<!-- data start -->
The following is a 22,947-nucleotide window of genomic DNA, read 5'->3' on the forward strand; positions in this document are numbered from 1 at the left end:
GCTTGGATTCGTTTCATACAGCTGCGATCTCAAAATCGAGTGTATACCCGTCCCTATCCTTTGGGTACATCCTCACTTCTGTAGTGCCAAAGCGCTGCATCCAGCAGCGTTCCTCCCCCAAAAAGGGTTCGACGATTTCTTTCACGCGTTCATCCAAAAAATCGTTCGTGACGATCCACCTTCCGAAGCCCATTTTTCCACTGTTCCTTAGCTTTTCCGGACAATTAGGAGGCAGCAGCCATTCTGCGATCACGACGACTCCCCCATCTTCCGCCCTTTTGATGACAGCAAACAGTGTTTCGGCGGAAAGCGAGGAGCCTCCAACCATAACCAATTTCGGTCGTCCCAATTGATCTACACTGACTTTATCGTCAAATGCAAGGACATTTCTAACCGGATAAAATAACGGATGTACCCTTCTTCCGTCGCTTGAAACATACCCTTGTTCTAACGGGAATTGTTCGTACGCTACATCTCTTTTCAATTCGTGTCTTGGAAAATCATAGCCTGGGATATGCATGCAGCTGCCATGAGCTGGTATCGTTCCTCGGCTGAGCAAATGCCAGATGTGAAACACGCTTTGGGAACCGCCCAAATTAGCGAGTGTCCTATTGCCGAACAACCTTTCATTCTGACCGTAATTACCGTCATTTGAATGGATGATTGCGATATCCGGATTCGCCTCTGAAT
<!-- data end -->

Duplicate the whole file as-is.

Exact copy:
The following is a 22,947-nucleotide window of genomic DNA, read 5'->3' on the forward strand; positions in this document are numbered from 1 at the left end:
GCTTGGATTCGTTTCATACAGCTGCGATCTCAAAATCGAGTGTATACCCGTCCCTATCCTTTGGGTACATCCTCACTTCTGTAGTGCCAAAGCGCTGCATCCAGCAGCGTTCCTCCCCCAAAAAGGGTTCGACGATTTCTTTCACGCGTTCATCCAAAAAATCGTTCGTGACGATCCACCTTCCGAAGCCCATTTTTCCACTGTTCCTTAGCTTTTCCGGACAATTAGGAGGCAGCAGCCATTCTGCGATCACGACGACTCCCCCATCTTCCGCCCTTTTGATGACAGCAAACAGTGTTTCGGCGGAAAGCGAGGAGCCTCCAACCATAACCAATTTCGGTCGTCCCAATTGATCTACACTGACTTTATCGTCAAATGCAAGGACATTTCTAACCGGATAAAATAACGGATGTACCCTTCTTCCGTCGCTTGAAACATACCCTTGTTCTAACGGGAATTGTTCGTACGCTACATCTCTTTTCAATTCGTGTCTTGGAAAATCATAGCCTGGGATATGCATGCAGCTGCCATGAGCTGGTATCGTTCCTCGGCTGAGCAAATGCCAGATGTGAAACACGCTTTGGGAACCGCCCAAATTAGCGAGTGTCCTATTGCCGAACAACCTTTCATTCTGACCGTAATTACCGTCATTTGAATGGATGATTGCGATATCCGGATTCGCCTCTGAAT